It’s not clear what Bali’s rabies toll is, other than that it’s around 130 or possibly more, since an isolated outbreak at Ungasan on the southern Bukit in mid-2008 was allowed to spread island-wide by Bali’s shambolic and shamefully inept bureaucracy. Perhaps someone knows; maybe some clerk is keeping a tally. But our guess would be that the true number is known only unto God.
    The conversation arose because here at The Cage we’ve had the pre-exposure vaccine, the imported French one from an international clinic, as a necessary precaution since we daily walk among the sick and the lame in these parts, aka the local dog population.
    Rabies is untreatable once symptoms appear. If you die of the disease in an Indonesian hospital you do so disgustingly, roped to a bed (if you’re lucky) to restrain the maddened paroxysms that precede a short coma and merciful death.

Wink, Wink

We saw an item in The Beat Daily this week – the electronic news update put out by the friendly crew at The Beat magazine, a journal dedicated to publicising good times – spruiking the delights of the Blue Eyes disco on the bypass at Sanur.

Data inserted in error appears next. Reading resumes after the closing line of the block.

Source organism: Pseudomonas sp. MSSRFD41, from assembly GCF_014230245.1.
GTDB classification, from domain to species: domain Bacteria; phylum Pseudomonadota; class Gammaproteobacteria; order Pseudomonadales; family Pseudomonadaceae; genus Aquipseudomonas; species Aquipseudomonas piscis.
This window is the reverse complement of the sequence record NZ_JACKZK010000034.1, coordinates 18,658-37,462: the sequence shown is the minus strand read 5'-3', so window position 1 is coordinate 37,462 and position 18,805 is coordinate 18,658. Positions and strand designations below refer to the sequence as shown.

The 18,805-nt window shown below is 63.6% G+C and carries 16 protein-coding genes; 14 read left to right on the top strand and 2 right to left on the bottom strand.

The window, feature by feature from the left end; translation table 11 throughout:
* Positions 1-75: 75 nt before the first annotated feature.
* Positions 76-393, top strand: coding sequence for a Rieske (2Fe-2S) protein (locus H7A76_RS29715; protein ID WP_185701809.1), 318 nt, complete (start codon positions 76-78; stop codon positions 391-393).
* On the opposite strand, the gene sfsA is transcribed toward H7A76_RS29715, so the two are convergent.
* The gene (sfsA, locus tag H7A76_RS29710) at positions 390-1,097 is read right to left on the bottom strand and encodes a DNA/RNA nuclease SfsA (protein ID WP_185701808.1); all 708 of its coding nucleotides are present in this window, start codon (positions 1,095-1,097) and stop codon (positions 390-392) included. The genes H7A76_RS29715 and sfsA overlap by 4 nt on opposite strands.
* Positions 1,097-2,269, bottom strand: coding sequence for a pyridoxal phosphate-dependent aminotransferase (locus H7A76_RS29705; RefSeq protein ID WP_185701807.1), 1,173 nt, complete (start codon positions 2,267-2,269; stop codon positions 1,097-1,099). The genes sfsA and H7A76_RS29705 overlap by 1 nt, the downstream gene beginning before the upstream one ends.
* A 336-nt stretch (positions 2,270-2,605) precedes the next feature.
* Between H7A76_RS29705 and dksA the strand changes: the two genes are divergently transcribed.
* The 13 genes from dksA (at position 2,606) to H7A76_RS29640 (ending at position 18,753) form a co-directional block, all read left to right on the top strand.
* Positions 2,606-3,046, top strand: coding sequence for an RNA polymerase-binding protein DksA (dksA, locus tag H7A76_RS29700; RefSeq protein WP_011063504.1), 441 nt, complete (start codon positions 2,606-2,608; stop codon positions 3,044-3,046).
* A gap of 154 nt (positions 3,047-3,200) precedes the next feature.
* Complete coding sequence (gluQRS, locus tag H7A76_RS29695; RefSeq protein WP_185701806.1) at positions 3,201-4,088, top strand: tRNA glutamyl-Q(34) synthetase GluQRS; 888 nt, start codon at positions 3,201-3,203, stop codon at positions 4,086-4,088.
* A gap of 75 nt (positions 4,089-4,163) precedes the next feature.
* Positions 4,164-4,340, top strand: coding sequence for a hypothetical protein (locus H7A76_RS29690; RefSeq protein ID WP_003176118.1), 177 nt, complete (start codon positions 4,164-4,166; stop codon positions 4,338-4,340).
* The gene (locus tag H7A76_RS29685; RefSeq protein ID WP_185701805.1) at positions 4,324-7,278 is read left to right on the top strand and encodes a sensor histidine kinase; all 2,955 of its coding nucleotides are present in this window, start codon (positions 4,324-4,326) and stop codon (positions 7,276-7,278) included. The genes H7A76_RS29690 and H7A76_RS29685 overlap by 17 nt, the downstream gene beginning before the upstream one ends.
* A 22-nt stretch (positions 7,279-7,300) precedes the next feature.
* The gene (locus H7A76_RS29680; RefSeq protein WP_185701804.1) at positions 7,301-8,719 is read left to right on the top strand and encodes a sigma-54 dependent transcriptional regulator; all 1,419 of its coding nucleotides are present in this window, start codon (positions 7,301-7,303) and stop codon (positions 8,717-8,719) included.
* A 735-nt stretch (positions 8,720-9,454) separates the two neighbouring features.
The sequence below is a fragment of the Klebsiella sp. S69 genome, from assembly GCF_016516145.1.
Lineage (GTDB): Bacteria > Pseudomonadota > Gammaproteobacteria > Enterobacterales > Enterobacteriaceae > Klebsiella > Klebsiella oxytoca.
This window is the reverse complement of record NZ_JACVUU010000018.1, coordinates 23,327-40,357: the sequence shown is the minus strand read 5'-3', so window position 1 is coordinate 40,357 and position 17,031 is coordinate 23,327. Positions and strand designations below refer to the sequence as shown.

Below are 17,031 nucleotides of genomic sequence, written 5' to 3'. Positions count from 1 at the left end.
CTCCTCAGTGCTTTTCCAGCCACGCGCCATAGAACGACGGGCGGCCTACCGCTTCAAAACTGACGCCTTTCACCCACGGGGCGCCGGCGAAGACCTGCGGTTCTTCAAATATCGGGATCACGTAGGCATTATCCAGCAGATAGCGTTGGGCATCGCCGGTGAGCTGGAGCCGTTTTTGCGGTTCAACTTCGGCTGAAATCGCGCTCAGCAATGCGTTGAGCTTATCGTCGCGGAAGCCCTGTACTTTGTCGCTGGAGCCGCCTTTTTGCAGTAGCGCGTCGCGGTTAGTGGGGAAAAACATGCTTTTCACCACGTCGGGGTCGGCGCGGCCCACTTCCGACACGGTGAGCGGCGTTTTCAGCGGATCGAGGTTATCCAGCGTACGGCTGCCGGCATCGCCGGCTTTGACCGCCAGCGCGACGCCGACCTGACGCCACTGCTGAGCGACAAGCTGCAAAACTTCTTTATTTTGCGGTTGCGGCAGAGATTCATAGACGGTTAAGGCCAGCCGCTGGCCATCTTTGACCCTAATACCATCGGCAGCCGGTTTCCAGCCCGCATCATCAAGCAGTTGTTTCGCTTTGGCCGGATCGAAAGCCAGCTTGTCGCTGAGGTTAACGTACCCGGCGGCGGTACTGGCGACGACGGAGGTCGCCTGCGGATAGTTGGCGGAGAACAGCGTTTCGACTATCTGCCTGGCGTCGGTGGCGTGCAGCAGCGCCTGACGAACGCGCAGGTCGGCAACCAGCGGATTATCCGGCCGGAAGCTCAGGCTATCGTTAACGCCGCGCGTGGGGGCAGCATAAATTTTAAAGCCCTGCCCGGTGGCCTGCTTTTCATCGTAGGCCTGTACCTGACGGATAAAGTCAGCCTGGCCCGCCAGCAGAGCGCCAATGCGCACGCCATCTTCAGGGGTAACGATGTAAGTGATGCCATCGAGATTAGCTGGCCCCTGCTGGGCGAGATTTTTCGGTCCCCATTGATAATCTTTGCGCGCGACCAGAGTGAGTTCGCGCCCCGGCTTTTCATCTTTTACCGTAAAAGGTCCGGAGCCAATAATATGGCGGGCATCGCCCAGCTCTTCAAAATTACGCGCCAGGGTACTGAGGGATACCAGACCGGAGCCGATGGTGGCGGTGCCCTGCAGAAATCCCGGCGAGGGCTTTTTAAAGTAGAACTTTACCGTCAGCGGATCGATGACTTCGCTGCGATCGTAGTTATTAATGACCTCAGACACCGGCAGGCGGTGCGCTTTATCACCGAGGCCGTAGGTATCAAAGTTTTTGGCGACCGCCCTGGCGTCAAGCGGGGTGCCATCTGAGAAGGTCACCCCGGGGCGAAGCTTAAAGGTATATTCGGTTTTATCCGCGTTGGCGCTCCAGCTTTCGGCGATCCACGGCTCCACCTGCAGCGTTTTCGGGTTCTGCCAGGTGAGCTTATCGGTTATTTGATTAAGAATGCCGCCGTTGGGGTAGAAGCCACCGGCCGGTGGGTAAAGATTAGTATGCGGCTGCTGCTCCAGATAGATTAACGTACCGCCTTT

That’s the place, co-located with one of the many nonconforming and improperly licensed hotels here, where if you hire a VVIP room for your private karaoke party you can also pay for private dancers who’ll show you a lot more than they’re allowed to in the public areas of the establishment.
    Some months back there was a lovely story in the local press that related how police charged with putting a stop to unseemliness within the raucous environment of Blue Eyes felt it their duty to keep gathering evidence until the comely little gaggle of “dancers” had rather fully revealed the totality of their attributes before blowing the whistle.
    Bet the team drew lots for the inside jobs on that operation.

Stuffed Goose

Indonesia earned $US7.6 billion in foreign exchange from tourism alone last year according to the Department of Tourism and Culture. And this year, according to a report in the Indonesian language newspaper Bisnis Bali, tourism minister Jero Wacik is targeting even more, $US8.5 billion.